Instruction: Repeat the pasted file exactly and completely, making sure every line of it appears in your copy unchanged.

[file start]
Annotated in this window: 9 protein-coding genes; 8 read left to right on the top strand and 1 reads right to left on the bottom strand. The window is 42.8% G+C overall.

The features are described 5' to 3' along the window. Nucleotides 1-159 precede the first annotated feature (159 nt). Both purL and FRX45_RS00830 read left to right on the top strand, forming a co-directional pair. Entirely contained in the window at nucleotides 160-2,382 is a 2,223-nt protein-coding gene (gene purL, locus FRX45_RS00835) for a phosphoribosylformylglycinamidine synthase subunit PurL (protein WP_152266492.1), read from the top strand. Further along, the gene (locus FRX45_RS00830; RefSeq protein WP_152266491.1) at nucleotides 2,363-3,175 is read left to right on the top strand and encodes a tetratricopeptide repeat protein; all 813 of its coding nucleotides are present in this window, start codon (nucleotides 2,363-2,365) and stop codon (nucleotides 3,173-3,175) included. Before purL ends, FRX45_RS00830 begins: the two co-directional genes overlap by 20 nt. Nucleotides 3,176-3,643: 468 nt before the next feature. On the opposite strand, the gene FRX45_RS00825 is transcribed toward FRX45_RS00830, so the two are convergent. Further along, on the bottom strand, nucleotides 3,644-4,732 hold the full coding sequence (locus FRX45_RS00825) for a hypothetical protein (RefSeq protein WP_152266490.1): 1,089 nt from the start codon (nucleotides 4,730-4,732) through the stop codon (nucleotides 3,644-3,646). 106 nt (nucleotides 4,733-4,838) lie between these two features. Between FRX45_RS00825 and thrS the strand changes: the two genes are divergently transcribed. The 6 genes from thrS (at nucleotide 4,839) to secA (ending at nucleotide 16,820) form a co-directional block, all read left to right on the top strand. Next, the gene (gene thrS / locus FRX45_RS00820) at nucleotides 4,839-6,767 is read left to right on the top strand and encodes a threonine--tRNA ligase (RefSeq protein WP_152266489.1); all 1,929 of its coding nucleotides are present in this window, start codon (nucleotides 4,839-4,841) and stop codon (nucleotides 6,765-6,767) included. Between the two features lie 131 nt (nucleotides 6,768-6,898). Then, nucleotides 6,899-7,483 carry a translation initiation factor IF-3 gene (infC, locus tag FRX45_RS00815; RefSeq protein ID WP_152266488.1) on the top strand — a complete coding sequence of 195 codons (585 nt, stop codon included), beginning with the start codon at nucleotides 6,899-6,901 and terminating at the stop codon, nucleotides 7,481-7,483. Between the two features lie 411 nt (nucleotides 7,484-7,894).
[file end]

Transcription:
Annotated in this window: 9 protein-coding genes; 8 read left to right on the top strand and 1 reads right to left on the bottom strand. The window is 42.8% G+C overall.

The features are described 5' to 3' along the window. Nucleotides 1-159 precede the first annotated feature (159 nt). Both purL and FRX45_RS00830 read left to right on the top strand, forming a co-directional pair. Entirely contained in the window at nucleotides 160-2,382 is a 2,223-nt protein-coding gene (gene purL, locus FRX45_RS00835) for a phosphoribosylformylglycinamidine synthase subunit PurL (protein WP_152266492.1), read from the top strand. Further along, the gene (locus FRX45_RS00830; RefSeq protein WP_152266491.1) at nucleotides 2,363-3,175 is read left to right on the top strand and encodes a tetratricopeptide repeat protein; all 813 of its coding nucleotides are present in this window, start codon (nucleotides 2,363-2,365) and stop codon (nucleotides 3,173-3,175) included. Before purL ends, FRX45_RS00830 begins: the two co-directional genes overlap by 20 nt. Nucleotides 3,176-3,643: 468 nt before the next feature. On the opposite strand, the gene FRX45_RS00825 is transcribed toward FRX45_RS00830, so the two are convergent. Further along, on the bottom strand, nucleotides 3,644-4,732 hold the full coding sequence (locus FRX45_RS00825) for a hypothetical protein (RefSeq protein WP_152266490.1): 1,089 nt from the start codon (nucleotides 4,730-4,732) through the stop codon (nucleotides 3,644-3,646). 106 nt (nucleotides 4,733-4,838) lie between these two features. Between FRX45_RS00825 and thrS the strand changes: the two genes are divergently transcribed. The 6 genes from thrS (at nucleotide 4,839) to secA (ending at nucleotide 16,820) form a co-directional block, all read left to right on the top strand. Next, the gene (gene thrS / locus FRX45_RS00820) at nucleotides 4,839-6,767 is read left to right on the top strand and encodes a threonine--tRNA ligase (RefSeq protein WP_152266489.1); all 1,929 of its coding nucleotides are present in this window, start codon (nucleotides 4,839-4,841) and stop codon (nucleotides 6,765-6,767) included. Between the two features lie 131 nt (nucleotides 6,768-6,898). Then, nucleotides 6,899-7,483 carry a translation initiation factor IF-3 gene (infC, locus tag FRX45_RS00815; RefSeq protein ID WP_152266488.1) on the top strand — a complete coding sequence of 195 codons (585 nt, stop codon included), beginning with the start codon at nucleotides 6,899-6,901 and terminating at the stop codon, nucleotides 7,481-7,483. Between the two features lie 411 nt (nucleotides 7,484-7,894).